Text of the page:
# If $f \in C([a, b],\mathbb{R})$ is differentiable on $(a,b]$ and $\lim_{x\to a}f'(x)$ exists, then $f\in C^1([a, b],\mathbb{R})$?

The following is exercise IV.2.3. from Analysis I by Amann and Escher.

Let $-\infty < a < b < \infty$ and $f \in C([a, b],\mathbb{R})$ be differentiable on $(a, b]$. Show that, if $\lim_{x\to a} f'(x)$ exists, then $f$ is in $C^1([a, b],\mathbb{R})$ and $f'(a) = \lim_{x\to a} f'(x)$. (Hint: Use the mean value theorem.)

I think this is false and found a counterexample: Set $b=0$ and define $f:[a,0]\to\mathbb{R}$ by $$f(x):= \begin{cases} x^2\sin(1/x),&x\in[-a,0);\\ 0,&x=0. \end{cases}$$ The function $f$ satifies all the hypotheses but $f'$ is not continuous at $x=0$.

Am I right?

Edit: My point is that $\lim_{x\to a} f'(x)$ does not imply $f\in C^1([a, b],\mathbb{R})$, or, roughly speaking, the continuity of $f'$ at $x=a$ does not imply its continuity on the whole interval. However, the second conclusion, $f'(a) = \lim_{x\to a} f'(x)$, is correct.

• @Thomas But I think the hypothesis did not say that... Jan 21, 2018 at 13:06
• @Colescu That's exactly what the hypothesis says. Jan 21, 2018 at 13:07
• @Thomas If you'll post your comment as an answer, I will upvote it. Jan 21, 2018 at 13:08
• @JoséCarlosSantos thanks, but no. Jan 21, 2018 at 13:10
• @Colescu The statement asked to be prove, as stated, is clearly wrong by the very reason you mentioned. It should be either assumed that $f \in C^1((a,b],\mathbb{R})$, or the conclusion should be changed to then $f$ is differentiable at $a$ and (...). This is what the author probably had in mind. Jan 21, 2018 at 15:33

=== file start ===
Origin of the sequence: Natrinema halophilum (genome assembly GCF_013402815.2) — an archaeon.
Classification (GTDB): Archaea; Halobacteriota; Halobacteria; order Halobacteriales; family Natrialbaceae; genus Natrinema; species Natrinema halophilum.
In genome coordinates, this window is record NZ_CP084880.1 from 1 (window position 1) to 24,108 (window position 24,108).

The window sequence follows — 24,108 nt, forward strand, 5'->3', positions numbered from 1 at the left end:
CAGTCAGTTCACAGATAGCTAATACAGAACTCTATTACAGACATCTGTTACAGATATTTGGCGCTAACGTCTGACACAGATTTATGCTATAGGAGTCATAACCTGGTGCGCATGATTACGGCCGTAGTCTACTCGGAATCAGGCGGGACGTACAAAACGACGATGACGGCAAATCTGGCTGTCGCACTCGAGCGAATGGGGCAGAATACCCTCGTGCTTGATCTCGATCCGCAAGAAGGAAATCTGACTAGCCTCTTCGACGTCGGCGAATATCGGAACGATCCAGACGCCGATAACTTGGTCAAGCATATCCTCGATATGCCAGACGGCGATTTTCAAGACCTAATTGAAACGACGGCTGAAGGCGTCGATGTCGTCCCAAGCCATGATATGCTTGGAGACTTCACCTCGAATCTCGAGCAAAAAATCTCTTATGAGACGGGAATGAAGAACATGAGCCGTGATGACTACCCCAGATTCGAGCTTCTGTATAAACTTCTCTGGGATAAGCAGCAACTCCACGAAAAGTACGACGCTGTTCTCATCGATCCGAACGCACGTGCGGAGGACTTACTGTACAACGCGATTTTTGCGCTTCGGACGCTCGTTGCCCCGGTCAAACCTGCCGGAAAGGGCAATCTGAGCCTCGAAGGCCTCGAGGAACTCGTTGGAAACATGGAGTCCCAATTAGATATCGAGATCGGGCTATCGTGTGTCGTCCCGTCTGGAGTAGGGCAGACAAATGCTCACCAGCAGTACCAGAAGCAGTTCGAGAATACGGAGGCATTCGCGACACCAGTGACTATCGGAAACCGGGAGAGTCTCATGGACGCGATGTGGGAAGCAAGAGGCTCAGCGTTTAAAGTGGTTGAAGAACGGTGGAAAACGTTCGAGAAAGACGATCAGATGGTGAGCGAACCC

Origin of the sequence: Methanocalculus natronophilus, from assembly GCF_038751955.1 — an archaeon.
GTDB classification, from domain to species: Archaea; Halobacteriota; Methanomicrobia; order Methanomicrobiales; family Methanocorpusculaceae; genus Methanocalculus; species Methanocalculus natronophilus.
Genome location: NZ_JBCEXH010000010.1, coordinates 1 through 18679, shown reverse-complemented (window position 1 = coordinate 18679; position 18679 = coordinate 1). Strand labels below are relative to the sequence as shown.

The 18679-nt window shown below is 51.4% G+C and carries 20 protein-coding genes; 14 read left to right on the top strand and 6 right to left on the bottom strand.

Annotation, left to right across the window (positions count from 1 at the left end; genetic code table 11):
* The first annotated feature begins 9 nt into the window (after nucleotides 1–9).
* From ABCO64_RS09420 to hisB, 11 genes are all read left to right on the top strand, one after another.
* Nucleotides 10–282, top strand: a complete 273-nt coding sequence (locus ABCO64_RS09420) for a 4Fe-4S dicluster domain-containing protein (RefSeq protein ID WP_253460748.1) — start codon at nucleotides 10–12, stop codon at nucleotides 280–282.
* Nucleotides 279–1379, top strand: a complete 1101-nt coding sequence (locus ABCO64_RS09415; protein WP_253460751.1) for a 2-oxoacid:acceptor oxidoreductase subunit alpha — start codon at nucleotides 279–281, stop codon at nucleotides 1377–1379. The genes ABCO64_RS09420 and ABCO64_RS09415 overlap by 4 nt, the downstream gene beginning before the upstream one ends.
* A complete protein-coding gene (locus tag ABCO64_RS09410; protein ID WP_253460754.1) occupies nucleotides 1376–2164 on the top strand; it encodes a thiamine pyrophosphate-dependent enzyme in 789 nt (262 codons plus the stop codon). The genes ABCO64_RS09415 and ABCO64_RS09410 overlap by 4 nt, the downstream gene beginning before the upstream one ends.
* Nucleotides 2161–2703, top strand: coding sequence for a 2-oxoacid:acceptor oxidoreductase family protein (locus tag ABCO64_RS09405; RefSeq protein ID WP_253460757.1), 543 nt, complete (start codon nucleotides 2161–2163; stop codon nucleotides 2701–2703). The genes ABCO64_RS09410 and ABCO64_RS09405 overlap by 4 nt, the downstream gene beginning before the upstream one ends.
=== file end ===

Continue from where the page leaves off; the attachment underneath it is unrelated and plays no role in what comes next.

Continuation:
As I said in the comments, the statement asked to be proved, as stated, is clearly wrong by the very reason you mentioned in your edit. It should be either assumed that $f \in C^1\left((a,b] \right)$, or the conclusion should be changed to then $f$ is differentiable at $a$ and (...).
Let $-\infty < a < b < \infty$ and $f \in C([a, b],\mathbb{R})$ be differentiable on $(a, b]$. Show that, if $\lim_{x\to a} f'(x)$ exists, then $f$ is differentiable at $a$ and $f'(a) = \lim_{x\to a} f'(x)$. (Hint: Use the mean value theorem.)
Proof: Let $L:= \lim\limits_{x\to a} f'(x)$. It follows from the hypotheses that $f$ is continuous at $[a,c]$ and differentiable at $(a,c)$ for every $c \leq b$.
Take $\epsilon>0$. By the definition of limit, there exists $\delta>0$ such that if $x< a+\delta$, then $|f'(x)-L|<\epsilon$. From the mean-value theorem we have that if $x \in (a,a+\delta),$ $$\left|\frac{f(x)-f(a)}{x-a}-L\right|=|f'(\xi_x)-L|<\epsilon,$$ since $\xi_x \in (a,x)$, hence in $(a,a+\delta)$. But this proves precisely that $f'(a)=L$.
• The "$\;C^1\;$" in the book is likely a typo..............+1 Jan 21, 2018 at 23:49